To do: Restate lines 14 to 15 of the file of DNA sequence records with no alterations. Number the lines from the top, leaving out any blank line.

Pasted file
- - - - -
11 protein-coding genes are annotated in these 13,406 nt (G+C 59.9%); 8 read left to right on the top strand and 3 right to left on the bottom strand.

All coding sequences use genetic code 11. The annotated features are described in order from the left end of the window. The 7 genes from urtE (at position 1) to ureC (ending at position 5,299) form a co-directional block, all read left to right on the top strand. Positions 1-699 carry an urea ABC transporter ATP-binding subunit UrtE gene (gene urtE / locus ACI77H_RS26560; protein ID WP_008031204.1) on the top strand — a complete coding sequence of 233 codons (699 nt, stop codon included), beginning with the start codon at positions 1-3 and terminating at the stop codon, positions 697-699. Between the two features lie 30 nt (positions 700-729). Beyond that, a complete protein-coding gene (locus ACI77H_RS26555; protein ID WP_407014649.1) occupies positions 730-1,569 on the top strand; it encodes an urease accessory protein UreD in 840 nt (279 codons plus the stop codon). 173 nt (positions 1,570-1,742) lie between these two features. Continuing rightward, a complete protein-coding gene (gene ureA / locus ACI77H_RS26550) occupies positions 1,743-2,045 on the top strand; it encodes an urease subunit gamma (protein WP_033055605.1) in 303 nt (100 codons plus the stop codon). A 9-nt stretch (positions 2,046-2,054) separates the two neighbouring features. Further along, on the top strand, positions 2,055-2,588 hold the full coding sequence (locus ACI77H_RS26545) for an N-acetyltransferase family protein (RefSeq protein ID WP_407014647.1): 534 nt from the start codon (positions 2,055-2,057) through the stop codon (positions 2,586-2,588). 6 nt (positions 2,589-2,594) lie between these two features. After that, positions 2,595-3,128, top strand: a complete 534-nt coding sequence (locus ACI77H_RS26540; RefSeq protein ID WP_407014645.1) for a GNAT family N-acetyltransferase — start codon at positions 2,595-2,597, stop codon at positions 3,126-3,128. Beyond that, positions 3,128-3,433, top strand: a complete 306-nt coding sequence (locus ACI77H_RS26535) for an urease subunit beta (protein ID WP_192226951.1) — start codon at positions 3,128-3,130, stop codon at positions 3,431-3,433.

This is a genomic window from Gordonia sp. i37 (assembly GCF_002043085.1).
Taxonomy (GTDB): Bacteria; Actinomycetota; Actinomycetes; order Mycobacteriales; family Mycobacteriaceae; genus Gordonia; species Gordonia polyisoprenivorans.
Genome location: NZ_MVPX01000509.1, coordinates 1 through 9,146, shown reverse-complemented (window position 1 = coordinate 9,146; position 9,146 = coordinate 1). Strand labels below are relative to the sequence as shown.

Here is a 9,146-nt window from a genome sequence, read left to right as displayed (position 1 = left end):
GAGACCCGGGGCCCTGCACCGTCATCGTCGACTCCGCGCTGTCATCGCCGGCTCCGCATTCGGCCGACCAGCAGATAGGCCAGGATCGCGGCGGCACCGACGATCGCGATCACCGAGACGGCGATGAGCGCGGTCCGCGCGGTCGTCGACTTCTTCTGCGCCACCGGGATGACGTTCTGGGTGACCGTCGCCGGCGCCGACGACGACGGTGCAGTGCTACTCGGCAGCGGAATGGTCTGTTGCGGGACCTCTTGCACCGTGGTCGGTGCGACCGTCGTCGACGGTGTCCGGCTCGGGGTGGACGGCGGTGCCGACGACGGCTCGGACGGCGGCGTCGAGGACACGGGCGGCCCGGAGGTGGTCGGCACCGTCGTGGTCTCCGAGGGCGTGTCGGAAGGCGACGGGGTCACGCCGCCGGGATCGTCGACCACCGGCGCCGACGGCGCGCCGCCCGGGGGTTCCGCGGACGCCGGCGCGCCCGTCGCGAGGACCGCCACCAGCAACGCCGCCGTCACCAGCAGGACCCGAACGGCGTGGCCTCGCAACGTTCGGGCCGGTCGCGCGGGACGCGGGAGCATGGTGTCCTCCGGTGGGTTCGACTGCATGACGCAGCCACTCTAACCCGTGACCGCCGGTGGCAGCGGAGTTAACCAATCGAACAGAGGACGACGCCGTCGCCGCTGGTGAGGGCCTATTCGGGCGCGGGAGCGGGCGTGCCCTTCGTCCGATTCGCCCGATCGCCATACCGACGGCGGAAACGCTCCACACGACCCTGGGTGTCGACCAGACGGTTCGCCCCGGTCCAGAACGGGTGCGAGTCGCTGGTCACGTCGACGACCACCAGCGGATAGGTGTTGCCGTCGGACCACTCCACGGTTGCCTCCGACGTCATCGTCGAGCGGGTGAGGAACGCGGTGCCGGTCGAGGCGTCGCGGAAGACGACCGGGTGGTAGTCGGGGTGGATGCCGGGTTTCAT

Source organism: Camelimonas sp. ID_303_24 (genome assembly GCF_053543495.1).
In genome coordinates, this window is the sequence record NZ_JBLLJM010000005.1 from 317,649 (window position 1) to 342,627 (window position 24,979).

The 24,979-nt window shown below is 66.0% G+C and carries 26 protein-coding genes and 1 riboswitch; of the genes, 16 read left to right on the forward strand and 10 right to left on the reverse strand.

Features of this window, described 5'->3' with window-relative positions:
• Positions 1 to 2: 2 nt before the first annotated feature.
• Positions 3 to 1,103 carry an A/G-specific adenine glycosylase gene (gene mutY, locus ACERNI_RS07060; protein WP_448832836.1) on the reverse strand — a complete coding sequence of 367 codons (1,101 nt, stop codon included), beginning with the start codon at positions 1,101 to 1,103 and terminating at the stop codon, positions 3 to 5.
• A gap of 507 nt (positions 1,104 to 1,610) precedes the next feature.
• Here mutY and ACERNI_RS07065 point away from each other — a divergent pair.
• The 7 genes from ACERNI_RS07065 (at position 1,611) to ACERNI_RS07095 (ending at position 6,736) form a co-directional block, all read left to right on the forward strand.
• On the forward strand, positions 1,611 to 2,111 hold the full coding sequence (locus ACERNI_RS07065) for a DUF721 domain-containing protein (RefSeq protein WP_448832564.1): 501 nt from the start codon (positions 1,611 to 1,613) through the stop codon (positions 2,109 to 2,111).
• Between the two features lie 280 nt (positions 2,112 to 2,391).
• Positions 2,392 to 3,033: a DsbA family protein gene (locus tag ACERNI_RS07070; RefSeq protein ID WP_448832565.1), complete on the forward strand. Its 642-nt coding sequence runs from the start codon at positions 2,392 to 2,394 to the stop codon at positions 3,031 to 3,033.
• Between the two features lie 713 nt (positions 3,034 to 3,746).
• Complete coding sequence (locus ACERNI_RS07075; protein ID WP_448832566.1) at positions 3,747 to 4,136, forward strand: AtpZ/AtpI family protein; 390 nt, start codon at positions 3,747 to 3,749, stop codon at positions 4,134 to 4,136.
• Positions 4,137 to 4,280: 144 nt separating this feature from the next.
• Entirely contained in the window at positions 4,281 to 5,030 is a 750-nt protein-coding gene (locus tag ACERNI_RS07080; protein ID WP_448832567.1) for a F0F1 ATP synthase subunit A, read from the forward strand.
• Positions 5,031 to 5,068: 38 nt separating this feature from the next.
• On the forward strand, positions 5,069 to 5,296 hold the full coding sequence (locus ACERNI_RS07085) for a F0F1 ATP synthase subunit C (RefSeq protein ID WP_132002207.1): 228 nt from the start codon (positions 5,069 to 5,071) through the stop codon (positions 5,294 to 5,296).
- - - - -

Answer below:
• A gap of 507 nt (positions 1,104 to 1,610) precedes the next feature.
• Here mutY and ACERNI_RS07065 point away from each other — a divergent pair.